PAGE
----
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posted by janrinok on Wednesday June 11 2014, @11:53AM   Printer-friendly
from the whats-in-it-for-them? dept.

Russell Brandom reports that a new feature in iOS 8 is set to cause havoc for location trackers, and score a major win for privacy: When iOS 8 devices look for a connection, iOS 8 will randomize their MAC address, effectively disguising any trace of the real device until it decides to connect to a network. Why are iPhones checking out Wi-Fi networks in disguise? Because there's an entire industry devoted to tracking customers through that signal. Shops from Nordstrom's to JC Penney have tried out a system that automatically logs any phone within Wi-Fi range, giving stores a complete record of who walked into the shop and when. But any phone using iOS 8 will be invisible to the process, potentially calling the whole system into question. "Now that Apple has embraced MAC spoofing, the practice of Wi-Fi sniffing may stop working entirely," says Brandom. "The result is a privacy win for Apple users and a major blow against data marketing and all it took was an automatic update."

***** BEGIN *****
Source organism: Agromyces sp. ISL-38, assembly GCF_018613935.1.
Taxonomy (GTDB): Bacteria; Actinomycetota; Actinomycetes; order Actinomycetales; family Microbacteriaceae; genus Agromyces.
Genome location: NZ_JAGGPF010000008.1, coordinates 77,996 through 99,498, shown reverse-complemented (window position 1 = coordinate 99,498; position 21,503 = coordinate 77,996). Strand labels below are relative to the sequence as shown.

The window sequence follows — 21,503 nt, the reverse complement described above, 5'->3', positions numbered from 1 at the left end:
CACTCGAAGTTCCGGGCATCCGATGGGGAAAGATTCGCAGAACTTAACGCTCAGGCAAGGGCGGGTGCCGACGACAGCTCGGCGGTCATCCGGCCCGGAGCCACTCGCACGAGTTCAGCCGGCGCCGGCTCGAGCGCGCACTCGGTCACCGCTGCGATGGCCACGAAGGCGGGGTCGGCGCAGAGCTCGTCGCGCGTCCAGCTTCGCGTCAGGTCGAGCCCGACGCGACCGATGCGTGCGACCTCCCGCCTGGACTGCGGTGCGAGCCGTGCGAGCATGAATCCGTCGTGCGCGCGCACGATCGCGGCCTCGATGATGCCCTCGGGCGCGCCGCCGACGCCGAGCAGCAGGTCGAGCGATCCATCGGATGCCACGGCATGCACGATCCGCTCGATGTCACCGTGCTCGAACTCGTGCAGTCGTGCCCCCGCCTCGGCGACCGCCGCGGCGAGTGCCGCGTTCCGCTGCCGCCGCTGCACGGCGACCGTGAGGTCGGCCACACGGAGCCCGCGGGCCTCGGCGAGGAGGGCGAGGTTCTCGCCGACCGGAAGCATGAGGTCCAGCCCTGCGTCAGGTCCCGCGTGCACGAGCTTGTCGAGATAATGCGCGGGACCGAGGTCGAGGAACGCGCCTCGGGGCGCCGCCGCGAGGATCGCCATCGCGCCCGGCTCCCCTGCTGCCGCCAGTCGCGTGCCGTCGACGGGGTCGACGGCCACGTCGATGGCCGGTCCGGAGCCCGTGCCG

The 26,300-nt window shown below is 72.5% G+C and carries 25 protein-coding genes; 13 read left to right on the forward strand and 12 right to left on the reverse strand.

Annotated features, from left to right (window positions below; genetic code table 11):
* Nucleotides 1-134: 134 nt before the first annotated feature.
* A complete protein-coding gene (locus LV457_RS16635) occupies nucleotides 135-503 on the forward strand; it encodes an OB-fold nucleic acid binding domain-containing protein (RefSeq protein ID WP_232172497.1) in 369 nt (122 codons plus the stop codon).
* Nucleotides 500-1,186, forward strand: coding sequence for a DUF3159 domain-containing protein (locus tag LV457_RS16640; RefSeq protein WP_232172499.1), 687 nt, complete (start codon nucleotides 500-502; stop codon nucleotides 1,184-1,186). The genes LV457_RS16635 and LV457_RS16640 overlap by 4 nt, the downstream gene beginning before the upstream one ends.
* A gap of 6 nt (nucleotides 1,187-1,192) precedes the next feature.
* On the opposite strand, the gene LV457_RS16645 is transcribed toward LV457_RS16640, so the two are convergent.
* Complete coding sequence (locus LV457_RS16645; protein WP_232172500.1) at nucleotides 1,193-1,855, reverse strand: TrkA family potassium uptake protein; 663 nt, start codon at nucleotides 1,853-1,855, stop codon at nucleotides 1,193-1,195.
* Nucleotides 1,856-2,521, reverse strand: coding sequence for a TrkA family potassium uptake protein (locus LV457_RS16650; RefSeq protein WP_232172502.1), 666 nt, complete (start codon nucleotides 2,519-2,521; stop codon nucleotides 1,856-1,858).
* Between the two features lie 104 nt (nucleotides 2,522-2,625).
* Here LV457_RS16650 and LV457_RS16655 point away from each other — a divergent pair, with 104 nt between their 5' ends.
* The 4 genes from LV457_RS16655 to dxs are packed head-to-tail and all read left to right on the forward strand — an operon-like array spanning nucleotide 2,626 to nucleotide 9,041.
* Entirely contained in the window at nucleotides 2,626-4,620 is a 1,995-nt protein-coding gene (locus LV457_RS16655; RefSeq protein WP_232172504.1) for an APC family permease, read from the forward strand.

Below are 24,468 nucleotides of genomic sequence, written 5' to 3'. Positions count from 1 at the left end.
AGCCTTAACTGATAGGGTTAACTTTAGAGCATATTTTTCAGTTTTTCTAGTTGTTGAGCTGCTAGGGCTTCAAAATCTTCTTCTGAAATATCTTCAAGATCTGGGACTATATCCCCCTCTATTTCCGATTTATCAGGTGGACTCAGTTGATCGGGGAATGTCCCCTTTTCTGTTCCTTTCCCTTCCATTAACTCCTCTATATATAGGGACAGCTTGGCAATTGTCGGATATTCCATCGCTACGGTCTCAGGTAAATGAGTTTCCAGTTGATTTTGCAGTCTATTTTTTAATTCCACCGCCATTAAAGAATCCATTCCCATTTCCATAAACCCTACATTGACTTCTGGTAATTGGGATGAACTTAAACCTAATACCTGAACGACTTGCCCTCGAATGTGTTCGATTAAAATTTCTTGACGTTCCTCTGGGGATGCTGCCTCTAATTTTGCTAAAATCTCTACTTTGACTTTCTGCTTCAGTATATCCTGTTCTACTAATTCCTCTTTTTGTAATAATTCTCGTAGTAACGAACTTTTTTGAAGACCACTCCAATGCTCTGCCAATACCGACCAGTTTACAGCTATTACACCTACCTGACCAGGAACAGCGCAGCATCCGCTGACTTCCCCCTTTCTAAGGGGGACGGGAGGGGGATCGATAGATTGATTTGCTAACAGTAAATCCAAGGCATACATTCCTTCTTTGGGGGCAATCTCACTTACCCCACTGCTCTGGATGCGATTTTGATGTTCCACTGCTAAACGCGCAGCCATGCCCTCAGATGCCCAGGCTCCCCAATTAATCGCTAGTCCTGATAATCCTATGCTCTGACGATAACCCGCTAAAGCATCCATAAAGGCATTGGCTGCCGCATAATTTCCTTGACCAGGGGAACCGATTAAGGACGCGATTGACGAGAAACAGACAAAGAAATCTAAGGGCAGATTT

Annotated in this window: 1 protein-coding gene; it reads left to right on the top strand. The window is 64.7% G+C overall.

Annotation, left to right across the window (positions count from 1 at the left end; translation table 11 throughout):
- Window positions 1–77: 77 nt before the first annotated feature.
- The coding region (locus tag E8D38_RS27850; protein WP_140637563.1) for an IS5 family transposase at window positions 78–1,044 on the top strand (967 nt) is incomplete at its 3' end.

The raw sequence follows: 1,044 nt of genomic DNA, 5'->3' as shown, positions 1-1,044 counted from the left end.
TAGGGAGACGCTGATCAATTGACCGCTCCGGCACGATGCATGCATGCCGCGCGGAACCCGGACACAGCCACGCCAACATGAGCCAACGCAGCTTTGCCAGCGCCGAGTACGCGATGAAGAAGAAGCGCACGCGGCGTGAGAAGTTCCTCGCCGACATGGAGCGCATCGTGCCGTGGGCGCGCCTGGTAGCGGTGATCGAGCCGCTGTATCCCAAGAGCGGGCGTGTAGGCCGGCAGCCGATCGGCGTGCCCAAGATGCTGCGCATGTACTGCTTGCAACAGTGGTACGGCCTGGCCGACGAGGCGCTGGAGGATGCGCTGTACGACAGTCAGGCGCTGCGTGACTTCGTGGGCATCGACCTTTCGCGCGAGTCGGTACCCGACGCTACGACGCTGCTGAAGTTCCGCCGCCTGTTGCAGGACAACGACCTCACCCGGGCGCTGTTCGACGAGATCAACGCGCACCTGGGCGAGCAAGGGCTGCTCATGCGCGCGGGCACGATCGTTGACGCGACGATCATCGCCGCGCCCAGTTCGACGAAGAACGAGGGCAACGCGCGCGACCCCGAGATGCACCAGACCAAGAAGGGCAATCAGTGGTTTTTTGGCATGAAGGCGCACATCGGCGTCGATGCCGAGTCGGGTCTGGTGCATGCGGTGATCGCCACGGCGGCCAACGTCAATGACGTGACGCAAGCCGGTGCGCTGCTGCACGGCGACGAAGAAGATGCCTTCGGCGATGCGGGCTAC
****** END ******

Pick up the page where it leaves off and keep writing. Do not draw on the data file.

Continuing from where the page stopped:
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  • (Score: 0) by Anonymous Coward on Wednesday June 11 2014, @11:36PM

    by Anonymous Coward on Wednesday June 11 2014, @11:36PM (#54350)

    That is a misleading characterization. The ibeacon thing requires an app on the phone be looking for the beacon, its the reverse of listening for wifi MAC addresses because the ibeacon is the one broadcasting and phone is the one listening. If you don't have an app set up for that specific ibeacon's address, your phone does nothing. If you do have an app, whatever happens next totally depends on the app. The app could just passively record the fact that it saw the ibeacon's broadcast or it could go and try to connect to a website or something else crazy.

    But ibecaon itself is only similar to mac address sniffing in the most superficial of ways - they both involve some kind of radio.